In saving the planet, banks can save themselves
December 1, 2020
Trade finance, not just project finance, must act to preserve valuable ecosystems like the Amazon rainforest
By Todd Paglia, Executive Director, Stand.earth
ORIGINALLY PUBLISHED ON THEBANKER.COM
Half of the world’s gross domestic product depends upon nature and the services it provides, such as pollination and disease control. With the world failing to meet a single biodiversity target in the past decade, these functions are breaking down fast. Yes, this is an environmental and social justice issue, but it is increasingly a financial issue too. Banks are part of the global system responsible for this collapse and they can be a powerful part of its repair.
The recent Bankrolling Extinction report by environmentalist group portfolio.earth found that in 2019, 50 global banks, including Bank of America, Citigroup and JPMorgan, provided loans and underwriting of more than $2.6tn to economic sectors that scientists agree are primary drivers of biodiversity loss, such as mining, energy and agriculture.
Financial institutions are vulnerable not only to climate- and ecosystem collapse-related financial crises, but to long-simmering societal irritation. Banker’s hours; Too Big to Fail; Occupy Wall Street: the social licence of banks is increasingly at risk as more people understand they are part of the system causing climate and biodiversity breakdown.
At the same time, several banks are taking early steps to allocate capital to projects that will restore and rejuvenate the natural world. However, sums provided to regenerative activities are dwarfed by the core business.
The Amazon rainforest — one of the most biodiverse ecosystems on the planet, providing the world with 20% of its required oxygen and home to diverse indigenous cultures — is a case in point. Rabobank, ING and BNP Paribas are well known for their climate policies and sustainable investments. Yet when you take a closer look, these banks, along with Credit Suisse, Natixis and UBS, have all financed the trade of 155 million barrels of oil from the Amazon over the past decade. This major loophole to climate policy — trade finance, as opposed to project finance — no doubt applies to other commodities, such as palm oil, soy, fracked gas and more.
However, things are shifting. Rabobank has now committed to end trade financing for oil from the Amazon Sacred Headwaters region, and Credit Suisse and other banks are working towards amending their lending policies too. Natixis and UBS, however, appear to be dragging their feet. Closing this important loophole is critical; however, one-off fixes will not work. The entire approach to climate, indigenous rights and biodiversity must be revolutionised.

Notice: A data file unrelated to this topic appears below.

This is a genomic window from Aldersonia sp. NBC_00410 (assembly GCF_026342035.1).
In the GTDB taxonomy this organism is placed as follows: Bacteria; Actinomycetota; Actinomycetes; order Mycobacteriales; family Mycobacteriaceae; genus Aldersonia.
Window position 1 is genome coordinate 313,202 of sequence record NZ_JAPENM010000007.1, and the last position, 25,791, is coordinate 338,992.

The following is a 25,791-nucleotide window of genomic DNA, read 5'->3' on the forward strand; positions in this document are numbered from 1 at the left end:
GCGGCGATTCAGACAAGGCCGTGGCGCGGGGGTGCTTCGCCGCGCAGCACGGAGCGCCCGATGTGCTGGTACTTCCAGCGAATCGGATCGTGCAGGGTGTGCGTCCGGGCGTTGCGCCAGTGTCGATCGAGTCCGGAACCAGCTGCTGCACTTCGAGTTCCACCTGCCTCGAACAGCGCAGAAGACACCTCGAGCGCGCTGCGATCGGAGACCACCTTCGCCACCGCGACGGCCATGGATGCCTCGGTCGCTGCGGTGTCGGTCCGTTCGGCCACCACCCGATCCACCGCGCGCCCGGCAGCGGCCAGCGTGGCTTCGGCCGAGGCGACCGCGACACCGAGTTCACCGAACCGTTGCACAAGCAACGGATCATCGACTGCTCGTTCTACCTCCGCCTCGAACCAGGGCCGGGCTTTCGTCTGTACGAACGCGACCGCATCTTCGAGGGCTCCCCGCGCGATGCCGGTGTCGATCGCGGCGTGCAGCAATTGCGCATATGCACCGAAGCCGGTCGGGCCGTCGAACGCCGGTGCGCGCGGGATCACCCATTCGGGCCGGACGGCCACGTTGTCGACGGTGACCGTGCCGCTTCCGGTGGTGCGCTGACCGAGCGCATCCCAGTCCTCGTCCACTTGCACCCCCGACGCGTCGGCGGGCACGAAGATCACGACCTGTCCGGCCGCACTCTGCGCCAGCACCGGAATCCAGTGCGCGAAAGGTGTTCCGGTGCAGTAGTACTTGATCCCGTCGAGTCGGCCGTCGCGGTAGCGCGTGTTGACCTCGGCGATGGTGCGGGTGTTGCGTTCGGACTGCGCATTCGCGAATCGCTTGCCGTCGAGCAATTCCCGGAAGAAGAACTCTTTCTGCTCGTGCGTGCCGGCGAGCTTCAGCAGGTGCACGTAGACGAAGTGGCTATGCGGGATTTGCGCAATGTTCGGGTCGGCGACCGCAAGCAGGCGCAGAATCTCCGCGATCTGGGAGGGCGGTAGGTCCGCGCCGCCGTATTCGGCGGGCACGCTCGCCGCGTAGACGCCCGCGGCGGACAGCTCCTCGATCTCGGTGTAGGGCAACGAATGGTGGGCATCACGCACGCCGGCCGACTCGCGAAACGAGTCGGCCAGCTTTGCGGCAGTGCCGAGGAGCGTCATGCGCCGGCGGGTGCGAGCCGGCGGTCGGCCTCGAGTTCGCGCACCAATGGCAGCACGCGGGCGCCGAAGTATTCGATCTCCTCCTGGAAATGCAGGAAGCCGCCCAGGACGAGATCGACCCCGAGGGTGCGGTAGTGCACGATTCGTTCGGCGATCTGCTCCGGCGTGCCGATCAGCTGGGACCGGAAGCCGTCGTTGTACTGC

So what if visionary banking actually met the challenge not of what we think we can do, but of what we must do? Regenerative banking that restored our planet would include respecting and upholding the principles of free, prior and informed consent in regions that overlap with traditional indigenous territories. It would also include the elimination of all new financing of all fossil fuel projects by the end of the first quarter of 2021 and a 100-times ramp up of wind, solar, efficiency and breakthrough technologies. Every financial institution would be shifting 10% of all financing towards green and regenerative projects in 2021 and adding 10% more each year. There would be full public transparency of all loans and all financial relationships by mid-2021; and the full use of lobbying efforts to eliminate fossil fuel subsidies and other destructive ecosystem activities with 10% of advertising and communications budgets and assets applied to these goals.
Visionaries, such as The Global Alliance for Banking on Values, an independent network of banks using finance to deliver sustainable development, and the 1000 Landscapes for 1 Billion People initiative, are already moving in this direction, but this must quickly become mainstream.
Covid-19 hammers home the lesson that our economy is a wholly owned subsidiary of the environment. The more unpredictable the environment gets, the more volatile our economy will become. We need financial institutions to put their vast power behind efforts to try to save our planet. Not just for the Amazon, but for the Great Barrier Reef, the Boreal Forests of Canada and Russia, the savannahs of Africa, and, ultimately, every person, economy and financial institution across the world.
If banks succeed in using their influence and power to help regenerate our increasingly fragile planet, they will soon find out they are, in fact, saving themselves.
Todd Paglia is executive director of Stand.earth, an advocacy organisation.